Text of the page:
Jeremy Hunt may not enjoy the fruits of his good fortune
It was Napoleon who asked for lucky rather than good generals.
There is every sign that Jeremy Hunt is turning into a lucky Chancellor. Only time will tell whether he is a good one too.
Cash rained down on the Treasury in January thanks to rising wages and frozen tax thresholds that cascaded millions of workers into higher tax brackets. Hunt was also helped by the rapid easing in gas prices that is reducing the cost of the energy guarantee.
It is the first sign that the public finances that were threatening to run out of control last year are slowly stabilising.
There will be much talk of wiggle room for tax giveaways next month and Hunt is sure to throw a symbolic fiscal bone to his Trussite critics.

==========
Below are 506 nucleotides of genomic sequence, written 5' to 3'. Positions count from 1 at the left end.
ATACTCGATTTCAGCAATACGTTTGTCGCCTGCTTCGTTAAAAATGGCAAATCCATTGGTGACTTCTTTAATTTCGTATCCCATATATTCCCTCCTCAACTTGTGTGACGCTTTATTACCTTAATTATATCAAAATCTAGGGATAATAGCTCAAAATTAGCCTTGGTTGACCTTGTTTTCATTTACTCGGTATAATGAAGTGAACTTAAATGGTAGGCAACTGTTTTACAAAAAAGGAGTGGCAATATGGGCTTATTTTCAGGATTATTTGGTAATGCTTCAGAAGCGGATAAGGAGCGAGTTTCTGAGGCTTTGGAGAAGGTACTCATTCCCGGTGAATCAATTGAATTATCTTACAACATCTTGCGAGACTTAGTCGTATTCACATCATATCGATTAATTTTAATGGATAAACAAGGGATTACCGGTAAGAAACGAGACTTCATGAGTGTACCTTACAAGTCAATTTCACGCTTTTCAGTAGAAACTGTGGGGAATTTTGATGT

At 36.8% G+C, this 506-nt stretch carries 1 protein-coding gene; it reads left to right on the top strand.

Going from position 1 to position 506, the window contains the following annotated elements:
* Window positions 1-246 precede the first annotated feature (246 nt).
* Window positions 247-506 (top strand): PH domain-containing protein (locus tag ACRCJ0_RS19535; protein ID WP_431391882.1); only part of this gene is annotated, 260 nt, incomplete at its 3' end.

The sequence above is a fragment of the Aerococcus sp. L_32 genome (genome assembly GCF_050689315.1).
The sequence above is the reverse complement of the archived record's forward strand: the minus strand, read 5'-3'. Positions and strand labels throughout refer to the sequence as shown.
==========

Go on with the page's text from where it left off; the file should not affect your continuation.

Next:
But I suspect he will largely stick to the programme as the economic outlook, though improving, is still far from certain.
A bigger giveway that can be billed as “responsible” seems more likely in the run-up to a general election late next year.
It may well end up Jeremy Hunt’s fate to be the Ken Clarke de nos jours: a lucky and, yes, perhaps half-decent Chancellor who cleaned up the fiscal Augean Stables for an incoming Labour administration to reap the benefit of all the hard yards.
Clarke’s competence gave Blair and Brown an extraordinary economic springboard when they arrived in Downing Street in May 1997 that ultimately propelled them to three election victories on the trot.
In the same way, Hunt’s good fortune may well turn out to be more for Keir Starmer’s benefit than Rishi Sunak’s.